President Donald Trump said Sunday that all lawyers are now "deflated and concerned" by the FBI raid on his personal attorney Michael Cohen, who is under criminal investigation for personal business dealings.
"Attorney Client privilege is now a thing of the past," he tweeted. "I have many (too many!) lawyers and they are probably wondering when their offices, and even homes, are going to be raided with everything, including their phones and computers, taken. All lawyers are deflated and concerned!"
The raid carried out last Monday at Cohen's apartment, hotel room, office and safety deposit box sought bank records, records on Cohen's dealing in the taxi industry, Cohen's communications with the Trump campaign and information on payments he made in 2016 to former Playboy model Karen McDougal and to porn actress Stormy Daniels, people familiar with the investigation told The Associated Press.
One of Trump's lawyers, Joanna Hendon, filed papers late Sunday asking a federal judge to block prosecutors from studying material seized in the raid until Cohen and the president have both had a chance to review those materials and argue which are subject to attorney-client privilege.
"Fairness and justice — as well as the appearance of fairness and justice — require that, before they are turned over to the Investigative Team, the seized materials relating to the President must be reviewed by the only person who is truly motivated to ensure that the privilege is properly invoked and applied: the privilege-holder himself, the President," Hendon wrote.
On Friday, lawyers for Cohen appeared in federal court in New York asking that they, not the Department of Justice, be given a first crack at reviewing the seized evidence to see if it was relevant to the investigation or could be forwarded to criminal investigators without jeopardizing attorney-client privilege.
Prosecutors want a different system, in which a special team of Justice Department lawyers not directly involved in the probe would review the material and determine what was off-limits to investigators because of attorney-client privilege.
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Hendon proposed yet another level of protections, in which Cohen's lawyers, after finishing their initial review, then be required to "identify to the president all seized materials that relate to him in any way and provide a copy of those materials to him and his counsel."
Trump, or his lawyers, would then get to say what he believed to be off-limits to investigators.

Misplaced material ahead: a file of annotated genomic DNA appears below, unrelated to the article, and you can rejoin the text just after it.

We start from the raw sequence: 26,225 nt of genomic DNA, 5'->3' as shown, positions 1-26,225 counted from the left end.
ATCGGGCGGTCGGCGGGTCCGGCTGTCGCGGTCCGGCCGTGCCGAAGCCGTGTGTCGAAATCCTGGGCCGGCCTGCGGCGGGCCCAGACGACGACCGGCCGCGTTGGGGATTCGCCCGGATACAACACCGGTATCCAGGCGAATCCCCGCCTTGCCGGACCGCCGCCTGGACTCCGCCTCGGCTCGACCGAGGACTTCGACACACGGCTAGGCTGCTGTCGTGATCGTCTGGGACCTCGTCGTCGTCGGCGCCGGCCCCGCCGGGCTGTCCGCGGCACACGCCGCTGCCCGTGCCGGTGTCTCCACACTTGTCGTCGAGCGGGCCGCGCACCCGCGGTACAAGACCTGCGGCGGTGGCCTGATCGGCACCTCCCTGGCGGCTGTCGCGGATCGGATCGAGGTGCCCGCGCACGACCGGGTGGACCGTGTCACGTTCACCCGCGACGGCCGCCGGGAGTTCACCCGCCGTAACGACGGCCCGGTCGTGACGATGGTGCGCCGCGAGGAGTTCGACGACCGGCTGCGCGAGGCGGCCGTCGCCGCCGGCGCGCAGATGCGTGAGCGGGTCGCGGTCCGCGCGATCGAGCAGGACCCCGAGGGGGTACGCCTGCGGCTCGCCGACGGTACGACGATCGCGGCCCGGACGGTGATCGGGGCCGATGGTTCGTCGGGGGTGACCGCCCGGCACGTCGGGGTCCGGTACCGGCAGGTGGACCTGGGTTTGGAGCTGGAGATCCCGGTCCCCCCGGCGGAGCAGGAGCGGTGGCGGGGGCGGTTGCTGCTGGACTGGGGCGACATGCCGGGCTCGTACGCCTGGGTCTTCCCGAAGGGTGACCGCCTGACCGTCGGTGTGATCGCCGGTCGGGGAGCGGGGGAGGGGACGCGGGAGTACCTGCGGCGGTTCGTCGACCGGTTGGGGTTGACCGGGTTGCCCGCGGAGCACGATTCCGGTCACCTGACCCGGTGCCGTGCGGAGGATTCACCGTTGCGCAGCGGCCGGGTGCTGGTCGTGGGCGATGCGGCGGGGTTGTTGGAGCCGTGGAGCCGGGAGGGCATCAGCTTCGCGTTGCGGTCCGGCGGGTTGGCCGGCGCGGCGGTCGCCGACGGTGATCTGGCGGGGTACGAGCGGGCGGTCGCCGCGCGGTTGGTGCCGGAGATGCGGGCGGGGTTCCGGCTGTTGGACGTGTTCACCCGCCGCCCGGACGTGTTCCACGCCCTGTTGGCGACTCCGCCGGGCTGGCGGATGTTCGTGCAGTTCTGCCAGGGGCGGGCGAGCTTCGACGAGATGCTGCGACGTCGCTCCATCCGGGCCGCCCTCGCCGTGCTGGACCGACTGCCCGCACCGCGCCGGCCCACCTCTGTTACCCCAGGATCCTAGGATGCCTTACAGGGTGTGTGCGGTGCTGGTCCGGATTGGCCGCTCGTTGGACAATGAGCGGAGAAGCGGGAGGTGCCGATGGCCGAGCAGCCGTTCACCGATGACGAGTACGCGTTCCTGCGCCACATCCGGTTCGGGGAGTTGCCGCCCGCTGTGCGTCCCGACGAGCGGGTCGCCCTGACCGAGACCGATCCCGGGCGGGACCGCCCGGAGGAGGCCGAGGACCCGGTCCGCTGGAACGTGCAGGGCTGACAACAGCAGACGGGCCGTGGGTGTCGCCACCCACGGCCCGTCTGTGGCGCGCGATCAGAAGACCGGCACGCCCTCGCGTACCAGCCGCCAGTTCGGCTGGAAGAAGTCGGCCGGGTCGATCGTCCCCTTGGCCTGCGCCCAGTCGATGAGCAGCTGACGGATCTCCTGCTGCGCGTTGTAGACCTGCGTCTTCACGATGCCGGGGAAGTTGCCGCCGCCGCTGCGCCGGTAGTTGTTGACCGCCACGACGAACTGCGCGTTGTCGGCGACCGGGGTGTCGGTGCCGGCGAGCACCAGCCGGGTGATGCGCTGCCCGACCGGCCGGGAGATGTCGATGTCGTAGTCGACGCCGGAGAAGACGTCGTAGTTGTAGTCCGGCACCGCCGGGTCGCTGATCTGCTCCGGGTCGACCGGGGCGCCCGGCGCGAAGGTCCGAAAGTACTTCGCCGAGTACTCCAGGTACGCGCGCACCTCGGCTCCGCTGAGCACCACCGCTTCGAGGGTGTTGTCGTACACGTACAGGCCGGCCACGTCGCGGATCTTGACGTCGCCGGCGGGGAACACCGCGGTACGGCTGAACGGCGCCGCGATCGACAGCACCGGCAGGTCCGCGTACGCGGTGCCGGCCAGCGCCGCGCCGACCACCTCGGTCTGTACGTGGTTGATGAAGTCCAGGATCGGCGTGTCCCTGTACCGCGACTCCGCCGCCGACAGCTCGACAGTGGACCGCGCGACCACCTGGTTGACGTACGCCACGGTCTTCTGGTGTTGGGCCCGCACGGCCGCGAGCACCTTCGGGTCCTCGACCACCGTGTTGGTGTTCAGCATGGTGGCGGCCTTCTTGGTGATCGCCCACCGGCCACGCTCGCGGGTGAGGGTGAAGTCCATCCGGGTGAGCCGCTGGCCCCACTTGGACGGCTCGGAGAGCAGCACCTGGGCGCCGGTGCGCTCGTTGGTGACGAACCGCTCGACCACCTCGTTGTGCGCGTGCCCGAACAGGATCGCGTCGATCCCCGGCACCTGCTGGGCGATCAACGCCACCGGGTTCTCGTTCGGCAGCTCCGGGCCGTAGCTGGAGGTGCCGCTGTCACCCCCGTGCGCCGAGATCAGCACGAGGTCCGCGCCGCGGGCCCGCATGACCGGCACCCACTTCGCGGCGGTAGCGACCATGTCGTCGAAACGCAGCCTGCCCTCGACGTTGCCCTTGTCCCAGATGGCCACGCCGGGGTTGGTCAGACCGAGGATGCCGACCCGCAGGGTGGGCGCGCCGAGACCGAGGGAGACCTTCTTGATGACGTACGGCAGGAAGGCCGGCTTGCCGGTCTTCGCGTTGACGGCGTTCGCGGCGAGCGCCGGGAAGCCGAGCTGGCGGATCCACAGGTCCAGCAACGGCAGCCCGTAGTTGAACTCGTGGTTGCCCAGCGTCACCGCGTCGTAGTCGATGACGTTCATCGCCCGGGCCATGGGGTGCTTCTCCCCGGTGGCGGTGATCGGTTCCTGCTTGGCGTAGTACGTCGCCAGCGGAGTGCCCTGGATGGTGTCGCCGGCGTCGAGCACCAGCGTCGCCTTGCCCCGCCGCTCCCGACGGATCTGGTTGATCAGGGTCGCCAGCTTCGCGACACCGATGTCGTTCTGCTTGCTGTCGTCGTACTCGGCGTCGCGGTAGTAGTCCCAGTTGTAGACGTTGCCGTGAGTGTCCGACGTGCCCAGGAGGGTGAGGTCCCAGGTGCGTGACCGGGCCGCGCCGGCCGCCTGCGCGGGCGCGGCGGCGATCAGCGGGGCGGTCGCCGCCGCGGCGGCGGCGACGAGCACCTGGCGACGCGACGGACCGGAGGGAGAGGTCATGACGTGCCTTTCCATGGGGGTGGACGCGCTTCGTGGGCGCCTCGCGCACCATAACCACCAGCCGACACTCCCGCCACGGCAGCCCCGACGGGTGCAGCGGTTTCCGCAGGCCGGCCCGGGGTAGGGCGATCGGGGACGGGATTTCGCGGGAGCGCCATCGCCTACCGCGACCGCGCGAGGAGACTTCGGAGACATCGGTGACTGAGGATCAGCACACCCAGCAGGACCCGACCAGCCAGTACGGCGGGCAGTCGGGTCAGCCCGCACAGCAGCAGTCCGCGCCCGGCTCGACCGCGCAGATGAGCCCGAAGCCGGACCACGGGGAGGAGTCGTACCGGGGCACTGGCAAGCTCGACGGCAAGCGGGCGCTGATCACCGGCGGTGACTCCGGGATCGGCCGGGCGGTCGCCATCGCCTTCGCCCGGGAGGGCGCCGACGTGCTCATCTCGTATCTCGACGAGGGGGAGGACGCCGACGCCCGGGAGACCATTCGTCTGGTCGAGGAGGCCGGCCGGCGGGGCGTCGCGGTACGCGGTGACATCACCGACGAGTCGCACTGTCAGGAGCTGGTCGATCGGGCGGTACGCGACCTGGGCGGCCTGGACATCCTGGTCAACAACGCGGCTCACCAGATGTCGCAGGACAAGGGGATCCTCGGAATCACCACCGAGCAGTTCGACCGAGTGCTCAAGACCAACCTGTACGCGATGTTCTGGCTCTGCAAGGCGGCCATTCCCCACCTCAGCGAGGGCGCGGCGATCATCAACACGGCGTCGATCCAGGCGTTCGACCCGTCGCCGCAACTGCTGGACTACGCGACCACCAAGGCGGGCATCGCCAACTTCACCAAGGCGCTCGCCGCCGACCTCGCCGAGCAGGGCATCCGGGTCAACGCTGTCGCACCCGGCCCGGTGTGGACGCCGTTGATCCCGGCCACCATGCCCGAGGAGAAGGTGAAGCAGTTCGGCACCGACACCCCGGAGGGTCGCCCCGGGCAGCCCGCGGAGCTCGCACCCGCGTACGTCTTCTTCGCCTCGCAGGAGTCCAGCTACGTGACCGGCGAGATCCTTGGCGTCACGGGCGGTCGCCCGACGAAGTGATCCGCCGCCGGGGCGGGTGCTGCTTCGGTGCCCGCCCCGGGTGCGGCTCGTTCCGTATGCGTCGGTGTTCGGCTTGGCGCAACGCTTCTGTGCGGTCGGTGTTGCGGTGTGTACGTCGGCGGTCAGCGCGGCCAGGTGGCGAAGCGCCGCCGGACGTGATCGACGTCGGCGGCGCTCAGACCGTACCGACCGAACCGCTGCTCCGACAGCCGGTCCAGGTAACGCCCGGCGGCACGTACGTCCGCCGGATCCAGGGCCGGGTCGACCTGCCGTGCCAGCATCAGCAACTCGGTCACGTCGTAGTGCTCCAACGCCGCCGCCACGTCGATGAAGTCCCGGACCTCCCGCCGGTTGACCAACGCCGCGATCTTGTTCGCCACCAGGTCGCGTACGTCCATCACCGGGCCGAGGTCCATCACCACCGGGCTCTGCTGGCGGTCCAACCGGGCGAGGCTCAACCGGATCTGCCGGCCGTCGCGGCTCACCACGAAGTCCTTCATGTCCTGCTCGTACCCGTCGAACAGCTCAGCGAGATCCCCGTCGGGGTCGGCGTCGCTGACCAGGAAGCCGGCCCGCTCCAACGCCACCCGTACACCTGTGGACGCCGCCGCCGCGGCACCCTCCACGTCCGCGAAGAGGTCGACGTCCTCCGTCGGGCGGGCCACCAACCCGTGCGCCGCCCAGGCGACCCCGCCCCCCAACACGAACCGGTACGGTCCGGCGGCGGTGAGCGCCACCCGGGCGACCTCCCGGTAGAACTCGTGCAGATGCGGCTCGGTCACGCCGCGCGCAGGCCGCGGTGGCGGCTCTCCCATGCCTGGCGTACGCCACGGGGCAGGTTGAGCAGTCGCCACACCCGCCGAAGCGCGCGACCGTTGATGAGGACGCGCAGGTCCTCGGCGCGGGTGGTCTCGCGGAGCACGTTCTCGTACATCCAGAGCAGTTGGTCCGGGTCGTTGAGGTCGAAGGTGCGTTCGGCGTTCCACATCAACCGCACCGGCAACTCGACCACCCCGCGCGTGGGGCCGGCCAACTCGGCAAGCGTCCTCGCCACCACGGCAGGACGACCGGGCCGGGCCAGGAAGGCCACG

Federal prosecutors revealed Friday said the criminal investigation had been going on for months. They declined to say publicly what laws they believed Cohen had broken, but said the probe had to do with her personal business dealings.
Prosecutors contend that Cohen was "performing little to no legal work" for Trump. They acknowledged that the investigation was referred by special counsel Robert Mueller, who is looking into Russian interference in the 2016 U.S. presidential election, but was being conducted by the U.S. attorney's office in Manhattan.
White House press secretary Sarah Huckabee Sanders demurred when asked Sunday on ABC's "This Week" if Trump was worried that Cohen might agree to work with prosecutors, if charged, to reduce his own punishment.
"Look, the president is very confident in the fact that he has done nothing wrong and he can't speak on behalf of anyone else, but he's very confident in what he has and hasn't done," Sanders said. "And he's going to continue focusing and fighting for the American people."
Cohen, who didn't attend Friday's hearing, was ordered to appear in federal court Monday to help answer questions about his law practice. He has denied wrongdoing.
Both McDougal and Daniels say they had affairs with a married Trump, which the president has denied.
Daniels' attorney, Michael Avenatti, said Sunday that his client will attend Monday's hearing. In a tweet, he also responded to Trump's comment about how "all lawyers" are feeling after the Cohen raid.
"To be clear — I am not "deflated and concerned." I am "elated and hopeful," Avenatti wrote. "The events of the last week reinstill the belief that NOBODY is above the law and the attorney-client privilege cannot be used by those in power to hide criminal conduct."